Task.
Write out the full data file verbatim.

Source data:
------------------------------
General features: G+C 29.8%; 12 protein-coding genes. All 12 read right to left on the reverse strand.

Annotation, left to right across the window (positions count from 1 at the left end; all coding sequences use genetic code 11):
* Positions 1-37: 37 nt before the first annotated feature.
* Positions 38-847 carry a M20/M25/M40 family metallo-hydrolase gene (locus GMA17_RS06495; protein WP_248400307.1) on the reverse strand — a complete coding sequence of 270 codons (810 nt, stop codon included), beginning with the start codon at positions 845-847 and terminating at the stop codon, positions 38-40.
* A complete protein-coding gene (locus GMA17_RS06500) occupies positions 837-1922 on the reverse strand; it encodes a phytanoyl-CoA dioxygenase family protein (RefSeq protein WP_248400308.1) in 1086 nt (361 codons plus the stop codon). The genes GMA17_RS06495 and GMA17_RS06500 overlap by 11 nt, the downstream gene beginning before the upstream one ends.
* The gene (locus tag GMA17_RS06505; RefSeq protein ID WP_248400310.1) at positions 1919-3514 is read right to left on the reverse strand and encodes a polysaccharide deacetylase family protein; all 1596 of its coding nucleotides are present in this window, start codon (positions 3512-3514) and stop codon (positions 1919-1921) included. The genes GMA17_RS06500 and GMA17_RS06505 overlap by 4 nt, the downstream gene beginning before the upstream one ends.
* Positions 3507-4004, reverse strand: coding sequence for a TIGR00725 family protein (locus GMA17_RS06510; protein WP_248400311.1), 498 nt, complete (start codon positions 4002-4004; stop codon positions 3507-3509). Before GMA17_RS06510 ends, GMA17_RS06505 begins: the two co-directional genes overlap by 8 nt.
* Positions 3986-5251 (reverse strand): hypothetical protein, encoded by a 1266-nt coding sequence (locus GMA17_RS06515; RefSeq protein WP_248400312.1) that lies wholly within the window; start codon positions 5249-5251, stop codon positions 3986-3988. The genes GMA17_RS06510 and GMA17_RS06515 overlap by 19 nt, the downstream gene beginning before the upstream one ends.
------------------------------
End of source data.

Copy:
General features: G+C 29.8%; 12 protein-coding genes. All 12 read right to left on the reverse strand.

Annotation, left to right across the window (positions count from 1 at the left end; all coding sequences use genetic code 11):
* Positions 1-37: 37 nt before the first annotated feature.
* Positions 38-847 carry a M20/M25/M40 family metallo-hydrolase gene (locus GMA17_RS06495; protein WP_248400307.1) on the reverse strand — a complete coding sequence of 270 codons (810 nt, stop codon included), beginning with the start codon at positions 845-847 and terminating at the stop codon, positions 38-40.
* A complete protein-coding gene (locus GMA17_RS06500) occupies positions 837-1922 on the reverse strand; it encodes a phytanoyl-CoA dioxygenase family protein (RefSeq protein WP_248400308.1) in 1086 nt (361 codons plus the stop codon). The genes GMA17_RS06495 and GMA17_RS06500 overlap by 11 nt, the downstream gene beginning before the upstream one ends.
* The gene (locus tag GMA17_RS06505; RefSeq protein ID WP_248400310.1) at positions 1919-3514 is read right to left on the reverse strand and encodes a polysaccharide deacetylase family protein; all 1596 of its coding nucleotides are present in this window, start codon (positions 3512-3514) and stop codon (positions 1919-1921) included. The genes GMA17_RS06500 and GMA17_RS06505 overlap by 4 nt, the downstream gene beginning before the upstream one ends.
* Positions 3507-4004, reverse strand: coding sequence for a TIGR00725 family protein (locus GMA17_RS06510; protein WP_248400311.1), 498 nt, complete (start codon positions 4002-4004; stop codon positions 3507-3509). Before GMA17_RS06510 ends, GMA17_RS06505 begins: the two co-directional genes overlap by 8 nt.
* Positions 3986-5251 (reverse strand): hypothetical protein, encoded by a 1266-nt coding sequence (locus GMA17_RS06515; RefSeq protein WP_248400312.1) that lies wholly within the window; start codon positions 5249-5251, stop codon positions 3986-3988. The genes GMA17_RS06510 and GMA17_RS06515 overlap by 19 nt, the downstream gene beginning before the upstream one ends.